Enjoy your studies! I find great joy in reading and translating these ancient voices, as it seems you are, too!

    1. Can I get a copy of you translation of St. Jerome vulgate is it on the web. Who is the first translator of St. Jerome Vulgate. Thanks Anne

      1. Anne, if you search for the Douai-Rheims Bible translation, I’m sure you’ll find it online. That’s the only English translation of the Vulgate that I know is available free online. Enjoy!

  3. Dear Kevin, I greatly appreciate your website. At present I am collecting information for an article on Eusebian Canons for Russian Wikipedia, and your site is really helpful.

    Among other things, I am trying to find some explanation for the absence of Mark-Luke-John and Mark-John lists in the canons. In doing so I came upon an article by Carl Nordenfalk, who explains it on the basis of sacrality of the number 10. Below is a long excerpt from Nordenfalk’s paper. If you are interested, I can send you the entire pdf.

    ((I made a mess of a comment at Jerome

  4. Dear Kevin, I greatly appreciate your website. At present I am collecting information on Eusebian Canons, and your site is really helpful.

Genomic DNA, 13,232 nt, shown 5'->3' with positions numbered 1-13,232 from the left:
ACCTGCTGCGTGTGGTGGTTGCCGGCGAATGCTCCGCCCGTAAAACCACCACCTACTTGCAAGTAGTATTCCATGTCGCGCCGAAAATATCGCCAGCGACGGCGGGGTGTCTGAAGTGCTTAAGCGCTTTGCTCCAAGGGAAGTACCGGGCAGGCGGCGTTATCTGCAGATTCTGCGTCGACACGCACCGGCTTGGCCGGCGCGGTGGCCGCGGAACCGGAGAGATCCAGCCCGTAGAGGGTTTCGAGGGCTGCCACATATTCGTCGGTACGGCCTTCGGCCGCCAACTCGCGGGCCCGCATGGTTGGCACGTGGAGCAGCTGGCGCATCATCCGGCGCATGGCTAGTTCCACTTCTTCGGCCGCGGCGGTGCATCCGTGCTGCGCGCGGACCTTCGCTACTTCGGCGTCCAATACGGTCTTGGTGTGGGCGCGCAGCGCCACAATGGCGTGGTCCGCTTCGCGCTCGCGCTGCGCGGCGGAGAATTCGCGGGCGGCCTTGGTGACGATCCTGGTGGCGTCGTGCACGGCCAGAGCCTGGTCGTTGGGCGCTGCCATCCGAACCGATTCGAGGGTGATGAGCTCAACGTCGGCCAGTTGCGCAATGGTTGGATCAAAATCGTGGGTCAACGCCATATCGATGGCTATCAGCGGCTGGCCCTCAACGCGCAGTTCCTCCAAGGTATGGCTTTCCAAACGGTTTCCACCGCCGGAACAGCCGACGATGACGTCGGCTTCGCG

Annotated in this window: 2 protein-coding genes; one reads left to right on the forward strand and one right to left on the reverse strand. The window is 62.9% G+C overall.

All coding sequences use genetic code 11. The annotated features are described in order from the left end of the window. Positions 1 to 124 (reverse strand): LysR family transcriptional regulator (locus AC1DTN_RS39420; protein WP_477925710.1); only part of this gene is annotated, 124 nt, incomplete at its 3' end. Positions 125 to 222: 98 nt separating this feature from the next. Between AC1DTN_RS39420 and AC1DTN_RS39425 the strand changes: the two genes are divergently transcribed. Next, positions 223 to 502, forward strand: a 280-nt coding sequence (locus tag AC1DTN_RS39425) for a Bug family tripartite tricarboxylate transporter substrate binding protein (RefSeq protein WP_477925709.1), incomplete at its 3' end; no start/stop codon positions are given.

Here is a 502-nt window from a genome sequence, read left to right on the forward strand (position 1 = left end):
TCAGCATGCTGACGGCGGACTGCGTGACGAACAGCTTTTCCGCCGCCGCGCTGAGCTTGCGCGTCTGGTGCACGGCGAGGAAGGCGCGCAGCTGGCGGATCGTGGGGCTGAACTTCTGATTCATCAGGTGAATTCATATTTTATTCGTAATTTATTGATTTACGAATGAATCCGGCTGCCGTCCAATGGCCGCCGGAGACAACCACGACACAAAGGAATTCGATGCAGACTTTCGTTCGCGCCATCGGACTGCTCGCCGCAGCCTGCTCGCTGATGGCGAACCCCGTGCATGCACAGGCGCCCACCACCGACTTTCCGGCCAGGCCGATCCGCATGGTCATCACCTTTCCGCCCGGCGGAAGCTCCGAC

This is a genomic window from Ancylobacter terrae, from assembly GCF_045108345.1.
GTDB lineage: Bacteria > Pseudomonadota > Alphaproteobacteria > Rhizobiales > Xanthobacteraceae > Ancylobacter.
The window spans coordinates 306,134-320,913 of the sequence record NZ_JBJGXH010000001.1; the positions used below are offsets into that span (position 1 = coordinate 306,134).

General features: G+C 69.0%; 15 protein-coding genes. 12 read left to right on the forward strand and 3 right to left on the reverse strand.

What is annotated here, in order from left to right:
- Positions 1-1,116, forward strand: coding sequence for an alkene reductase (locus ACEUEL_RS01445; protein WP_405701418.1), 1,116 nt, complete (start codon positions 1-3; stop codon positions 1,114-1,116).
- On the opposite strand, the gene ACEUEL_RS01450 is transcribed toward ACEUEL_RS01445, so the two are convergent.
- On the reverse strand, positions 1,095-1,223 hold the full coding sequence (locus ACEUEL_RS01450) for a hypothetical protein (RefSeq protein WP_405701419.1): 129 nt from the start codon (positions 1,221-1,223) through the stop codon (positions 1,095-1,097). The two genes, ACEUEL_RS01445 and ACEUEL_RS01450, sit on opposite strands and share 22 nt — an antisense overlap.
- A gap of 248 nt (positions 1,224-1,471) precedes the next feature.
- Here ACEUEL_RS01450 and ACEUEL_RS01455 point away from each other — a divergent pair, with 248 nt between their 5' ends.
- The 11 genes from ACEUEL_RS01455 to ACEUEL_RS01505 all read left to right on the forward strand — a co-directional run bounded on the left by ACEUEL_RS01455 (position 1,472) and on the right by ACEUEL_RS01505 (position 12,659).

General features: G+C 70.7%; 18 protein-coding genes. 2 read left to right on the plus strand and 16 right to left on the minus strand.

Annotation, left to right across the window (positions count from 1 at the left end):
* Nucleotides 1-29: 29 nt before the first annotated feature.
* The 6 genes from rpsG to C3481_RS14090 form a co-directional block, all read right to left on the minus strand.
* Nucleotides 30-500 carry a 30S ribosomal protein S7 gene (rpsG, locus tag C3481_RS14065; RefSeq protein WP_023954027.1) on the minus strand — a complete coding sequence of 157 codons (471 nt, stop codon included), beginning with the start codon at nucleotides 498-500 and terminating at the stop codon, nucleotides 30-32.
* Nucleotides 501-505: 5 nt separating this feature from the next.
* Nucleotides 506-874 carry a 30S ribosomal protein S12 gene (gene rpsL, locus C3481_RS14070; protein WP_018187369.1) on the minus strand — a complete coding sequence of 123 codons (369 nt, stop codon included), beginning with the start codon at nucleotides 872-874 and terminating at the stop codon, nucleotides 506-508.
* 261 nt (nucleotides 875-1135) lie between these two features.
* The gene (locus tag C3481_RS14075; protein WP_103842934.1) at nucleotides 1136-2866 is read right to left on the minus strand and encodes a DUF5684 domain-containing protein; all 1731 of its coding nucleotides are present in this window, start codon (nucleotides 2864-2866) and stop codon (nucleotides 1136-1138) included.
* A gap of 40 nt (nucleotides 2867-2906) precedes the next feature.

Among other things, I am trying to find some explanation for the absence of Mark-Luke-John and Mark-John lists in the canons. In doing so I came upon an article by Carl Nordenfalk, who explains it on the basis of sacrality of the number 10. Below is an excerpt from Nordenfalk’s paper. If you are interested, I can send you the entire pdf.

    Carl Nordenfalk, “Canon Tables of Papyrus” (Dumbarton Oaks Papers, Vol. 36. (1982), pp. 29-38.), p. 29:

    “The hidden reason for his limiting the Canones to ten must have been the particular significance attached in ancient numerology to that figure. … Since Pythagoras, the numbers “four” and “ten” had been considered to be mutually connected by mathematical laws. Eusebius himself refers to it in his Oration in Praise of Constantine, delivered in 335 at the occasion of the Emperor’s Tricennalia: “. . . the number four produces the number ten. For the aggregate of one, and two, and three, and four, is ten.” Later in the same speech he elaborates further: “. . . the number ten, which contains the end of all numbers, and terminates them in itself, may truly be called a full and perfect number, as comprehending every species and every measure of numbers, proportions, concords, and harmonies.”

    The restriction of the Canon Tables to ten thus made them particularly well suited to be a “harmony” of the life and teaching of Jesus Christ.”